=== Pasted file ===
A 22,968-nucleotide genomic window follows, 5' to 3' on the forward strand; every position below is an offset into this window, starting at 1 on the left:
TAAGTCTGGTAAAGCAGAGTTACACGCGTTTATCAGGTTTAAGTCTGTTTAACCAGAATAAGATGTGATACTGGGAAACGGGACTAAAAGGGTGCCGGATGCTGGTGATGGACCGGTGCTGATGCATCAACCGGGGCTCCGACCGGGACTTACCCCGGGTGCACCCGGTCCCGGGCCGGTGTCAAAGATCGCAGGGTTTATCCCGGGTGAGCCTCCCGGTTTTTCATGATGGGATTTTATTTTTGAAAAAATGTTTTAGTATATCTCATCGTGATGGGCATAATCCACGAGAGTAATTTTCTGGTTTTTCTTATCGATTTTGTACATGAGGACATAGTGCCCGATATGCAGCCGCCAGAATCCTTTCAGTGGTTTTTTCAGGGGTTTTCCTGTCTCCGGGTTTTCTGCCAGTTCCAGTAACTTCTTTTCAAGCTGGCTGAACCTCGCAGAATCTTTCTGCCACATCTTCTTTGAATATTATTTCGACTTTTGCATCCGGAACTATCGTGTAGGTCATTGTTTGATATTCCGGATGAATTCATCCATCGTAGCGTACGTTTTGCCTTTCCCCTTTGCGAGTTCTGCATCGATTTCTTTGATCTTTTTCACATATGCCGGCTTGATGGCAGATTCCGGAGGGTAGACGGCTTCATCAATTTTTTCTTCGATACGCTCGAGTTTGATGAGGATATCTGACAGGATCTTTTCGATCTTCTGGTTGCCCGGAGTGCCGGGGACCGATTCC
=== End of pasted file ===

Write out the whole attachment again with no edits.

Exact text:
A 22,968-nucleotide genomic window follows, 5' to 3' on the forward strand; every position below is an offset into this window, starting at 1 on the left:
TAAGTCTGGTAAAGCAGAGTTACACGCGTTTATCAGGTTTAAGTCTGTTTAACCAGAATAAGATGTGATACTGGGAAACGGGACTAAAAGGGTGCCGGATGCTGGTGATGGACCGGTGCTGATGCATCAACCGGGGCTCCGACCGGGACTTACCCCGGGTGCACCCGGTCCCGGGCCGGTGTCAAAGATCGCAGGGTTTATCCCGGGTGAGCCTCCCGGTTTTTCATGATGGGATTTTATTTTTGAAAAAATGTTTTAGTATATCTCATCGTGATGGGCATAATCCACGAGAGTAATTTTCTGGTTTTTCTTATCGATTTTGTACATGAGGACATAGTGCCCGATATGCAGCCGCCAGAATCCTTTCAGTGGTTTTTTCAGGGGTTTTCCTGTCTCCGGGTTTTCTGCCAGTTCCAGTAACTTCTTTTCAAGCTGGCTGAACCTCGCAGAATCTTTCTGCCACATCTTCTTTGAATATTATTTCGACTTTTGCATCCGGAACTATCGTGTAGGTCATTGTTTGATATTCCGGATGAATTCATCCATCGTAGCGTACGTTTTGCCTTTCCCCTTTGCGAGTTCTGCATCGATTTCTTTGATCTTTTTCACATATGCCGGCTTGATGGCAGATTCCGGAGGGTAGACGGCTTCATCAATTTTTTCTTCGATACGCTCGAGTTTGATGAGGATATCTGACAGGATCTTTTCGATCTTCTGGTTGCCCGGAGTGCCGGGGACCGATTCC